What I Wish I Had Known

1. Understanding State Law on Sharing Information. State laws on sharing health information on minors differ from state to state. In Colorado, minors aged 15 years or older may seek mental health treatment on their own without consent from their parents. When 15-year-olds do so, the federal HIPAA regulations state that the minor has control on whether to authorize the disclosure of the related records, unless state law is different. From here the intersection of state and federal law becomes complicated where in some cases it comes down to the discretion of the health provider.[i] However, this means that in Colorado it is possible that a child of 15 can keep her parents from accessing her mental health treatment records. While we recognized this impending change for Taya, we didn’t understand all the intricacies of this complicated menagerie of state and federal laws.

2. Hospital Options. When we had to hospitalize Taya we had not done detailed research of potential local options. In retrospect, we would have researched the hospitals in our area so that we could have chosen the best one for her rather than be subjected to whichever had an open bed. It would also have been helpful to have a list of emergency options; we were scrambling when we had to take Taya to the hospital after her camping trip and were fortunate to live close to a major children’s hospital.

3. Psychiatrists versus Therapists. These terms were interchangeable to me before Taya got ill, but they are distinctly different professionals who perform unique functions and have specific credentials. It is imperative that they work together to most effectively support the patient. A psychiatrist is a medical doctor who can diagnose mental health disorders and prescribe medicine. A psychiatrist typically refers to a therapist for counseling. A therapist, who typically has a master’s degree and is licensed, provides therapy and counseling.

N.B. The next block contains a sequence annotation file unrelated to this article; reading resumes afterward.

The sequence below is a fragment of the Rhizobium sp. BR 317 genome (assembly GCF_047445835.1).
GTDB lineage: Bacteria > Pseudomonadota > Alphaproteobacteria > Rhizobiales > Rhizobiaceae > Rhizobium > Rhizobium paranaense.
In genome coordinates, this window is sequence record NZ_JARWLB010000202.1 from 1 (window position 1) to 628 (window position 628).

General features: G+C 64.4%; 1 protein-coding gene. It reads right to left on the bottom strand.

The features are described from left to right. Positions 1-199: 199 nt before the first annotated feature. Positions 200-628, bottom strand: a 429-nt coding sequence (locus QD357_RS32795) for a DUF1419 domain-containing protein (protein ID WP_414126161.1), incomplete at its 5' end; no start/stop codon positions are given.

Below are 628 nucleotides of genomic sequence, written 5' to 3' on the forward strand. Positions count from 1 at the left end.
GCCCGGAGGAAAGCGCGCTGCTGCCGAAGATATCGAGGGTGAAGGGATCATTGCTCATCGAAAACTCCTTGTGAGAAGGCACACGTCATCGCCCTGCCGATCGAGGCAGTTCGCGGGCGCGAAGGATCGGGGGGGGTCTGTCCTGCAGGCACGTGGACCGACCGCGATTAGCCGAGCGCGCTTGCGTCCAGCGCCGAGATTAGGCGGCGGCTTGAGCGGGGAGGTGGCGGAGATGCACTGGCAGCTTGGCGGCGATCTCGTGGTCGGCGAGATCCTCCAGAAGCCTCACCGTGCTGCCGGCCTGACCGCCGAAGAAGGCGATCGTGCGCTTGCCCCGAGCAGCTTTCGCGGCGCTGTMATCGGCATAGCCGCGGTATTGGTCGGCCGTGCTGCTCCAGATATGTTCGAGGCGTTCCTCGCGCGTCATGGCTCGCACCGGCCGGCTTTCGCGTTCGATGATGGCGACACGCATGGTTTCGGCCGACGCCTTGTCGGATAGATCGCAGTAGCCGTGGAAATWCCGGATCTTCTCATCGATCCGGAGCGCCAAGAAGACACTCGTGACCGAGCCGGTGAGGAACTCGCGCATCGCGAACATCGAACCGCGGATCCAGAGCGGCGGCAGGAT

4. Use of Specialists. We were initially unaware of the availability of specialists, like Nancy White, an “Educational & Therapeutic Consultant” focused on helping families navigate the complicated options available for supporting struggling children and teens. Nancy has an encyclopedic knowledge of programs across the country and advises parents on how to navigate finding the support their children need. For instance, we were unaware that a residential treatment placement is typically needed after a short-term wilderness therapy experience. Nancy is not a therapist and works directly with the parents. Specialists like Nancy can be invaluable for parents sailing through stormy waters far outside of their comfortable harbor.

5. School Advocacy. Jenny was well aware of the importance of alerting the counselors at Taya’s school about her challenges at home. This is especially important with children like Taya where the challenges primarily present at home rather than externally. We later learned that the counselors either did not share our concerns with Taya’s teachers or were ineffective in raising the teacher’s understanding of the seriousness of Taya’s mental stability. In retrospect, we should have been more insistent that our messages reached each teacher and perhaps should have met with each of Taya’s teachers even though she had new ones every quarter.

6. Multiple Challenges. Many of our children face multiple challenges rather than “just” the mental health disorder; this compounds the situation, making both diagnosis and treatment more challenging. Taya was profoundly gifted creating an asynchronous situation between her intellect, which operated many grades ahead, and her emotions, which were at or below grade level. We reached out to experts in mental health and giftedness, finding that those in each field didn’t understand the issues outside their expertise; they saw through their own lens without apparently understanding the other but equally important aspects of Taya. Similarly, there is an emerging understanding of the challenges people with developmental disabilities have in identifying mental health professionals who understand the intersection between mental health and developmental disabilities.[ii] Other challenges that compound a mental health disorder include race, class, gender identity, sexual orientation, physical health, learning disabilities, home life, and much more. While this is a systemic issue, it’s important for parents to recognize the multiple challenges their child faces and try to bridge the gaps between professionals.

[i] https://www.cde.state.co.us/sites/default/files/documents/healthandwellness/download/school%20nurse/understanding%20minor%20consent%20and%20confidentiality%20in%20colorado.pdf

[ii] https://www.socialworktoday.com/archive/092310p6.shtml and https://journals.sagepub.com/doi/abs/10.1177/1044389418756368?journalCode=fisa